The Point

No, There’s No Life on Venus


John Stonestreet

Roberto Rivera

A month ago, scientists breathlessly announced and media outlets breathlessly reported that phosphine gas had been found in Venus’ atmosphere. That’s a big deal because it’s a precondition of life.

I predicted that the theory of life on Venus would be debunked, but we wouldn’t see nearly as many headlines as those basically announcing that E.T. had been spotted. Well, it has been, and at least National Geographic reported, that “three independent studies have now failed to find evidence of phosphine in the Venusian atmosphere.”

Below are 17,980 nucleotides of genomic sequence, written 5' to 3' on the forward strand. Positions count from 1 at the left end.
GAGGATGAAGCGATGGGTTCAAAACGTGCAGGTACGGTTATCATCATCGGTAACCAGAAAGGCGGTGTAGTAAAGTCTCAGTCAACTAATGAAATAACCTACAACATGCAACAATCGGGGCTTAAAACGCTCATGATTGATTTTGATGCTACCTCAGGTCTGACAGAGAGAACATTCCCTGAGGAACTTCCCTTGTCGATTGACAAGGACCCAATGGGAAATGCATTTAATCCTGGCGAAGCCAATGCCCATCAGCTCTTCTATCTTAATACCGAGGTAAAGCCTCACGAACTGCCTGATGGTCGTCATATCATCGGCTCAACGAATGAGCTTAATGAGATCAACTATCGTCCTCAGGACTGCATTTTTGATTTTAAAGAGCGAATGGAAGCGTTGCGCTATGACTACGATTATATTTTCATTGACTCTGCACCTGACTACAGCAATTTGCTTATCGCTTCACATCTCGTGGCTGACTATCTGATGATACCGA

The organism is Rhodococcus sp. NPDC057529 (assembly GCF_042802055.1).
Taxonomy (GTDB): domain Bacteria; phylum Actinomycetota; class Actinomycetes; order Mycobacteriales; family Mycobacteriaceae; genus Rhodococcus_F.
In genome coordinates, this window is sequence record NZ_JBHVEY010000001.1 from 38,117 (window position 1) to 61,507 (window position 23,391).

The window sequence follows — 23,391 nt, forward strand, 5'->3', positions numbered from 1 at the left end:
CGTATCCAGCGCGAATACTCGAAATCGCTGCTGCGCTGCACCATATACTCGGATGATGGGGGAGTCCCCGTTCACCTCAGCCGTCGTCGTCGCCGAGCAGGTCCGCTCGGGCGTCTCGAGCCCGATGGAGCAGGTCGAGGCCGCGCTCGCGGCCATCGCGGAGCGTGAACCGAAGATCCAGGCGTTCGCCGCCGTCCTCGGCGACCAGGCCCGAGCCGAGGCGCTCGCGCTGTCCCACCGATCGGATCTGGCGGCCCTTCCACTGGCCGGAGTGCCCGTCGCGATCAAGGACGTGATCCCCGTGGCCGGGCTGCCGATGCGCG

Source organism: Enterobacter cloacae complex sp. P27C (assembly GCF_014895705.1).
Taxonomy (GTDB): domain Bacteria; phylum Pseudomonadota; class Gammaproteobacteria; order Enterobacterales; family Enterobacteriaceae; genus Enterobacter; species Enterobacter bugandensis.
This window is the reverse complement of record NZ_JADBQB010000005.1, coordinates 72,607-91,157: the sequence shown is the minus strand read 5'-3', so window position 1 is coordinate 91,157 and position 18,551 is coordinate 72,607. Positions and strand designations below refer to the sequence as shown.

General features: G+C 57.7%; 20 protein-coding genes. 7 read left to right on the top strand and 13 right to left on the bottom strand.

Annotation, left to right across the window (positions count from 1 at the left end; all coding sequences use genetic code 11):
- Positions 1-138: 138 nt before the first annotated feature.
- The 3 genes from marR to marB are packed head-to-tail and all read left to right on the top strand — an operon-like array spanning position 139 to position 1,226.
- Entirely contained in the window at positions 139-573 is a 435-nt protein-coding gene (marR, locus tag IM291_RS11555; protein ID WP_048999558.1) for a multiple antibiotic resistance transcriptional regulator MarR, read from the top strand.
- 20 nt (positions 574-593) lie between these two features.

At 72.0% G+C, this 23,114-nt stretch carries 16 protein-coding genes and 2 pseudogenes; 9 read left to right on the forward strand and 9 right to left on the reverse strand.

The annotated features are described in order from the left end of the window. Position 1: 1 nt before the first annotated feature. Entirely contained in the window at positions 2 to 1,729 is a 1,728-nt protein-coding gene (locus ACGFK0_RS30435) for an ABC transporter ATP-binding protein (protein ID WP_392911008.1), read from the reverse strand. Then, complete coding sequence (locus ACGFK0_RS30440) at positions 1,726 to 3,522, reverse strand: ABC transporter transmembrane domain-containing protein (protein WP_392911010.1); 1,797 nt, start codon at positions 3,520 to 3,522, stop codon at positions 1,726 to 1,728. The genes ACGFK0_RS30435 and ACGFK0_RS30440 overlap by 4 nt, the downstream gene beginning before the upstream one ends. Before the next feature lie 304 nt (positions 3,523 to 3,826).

In a classic understatement, one NASA scientist called this development “really problematic.”

Proposing and challenging theories is what science is all about. But too often, the rush for funding and headlines short-circuits the process. It’s why we should always be skeptical of the oft-repeated refrain “the science is settled.”

And, in other space news this week: NASA announced it discovered pockets of water on the moon. No mention of lunar fish. Yet.


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Promising sign of life on Venus might not exist after all

Nadia Drake | National Geographic | October 23, 2020

The Science is Settled?

Brooke McIntire | What Would You Say? | June 10, 2020

Kenneth Chang | The New York Times | October 26, 2020

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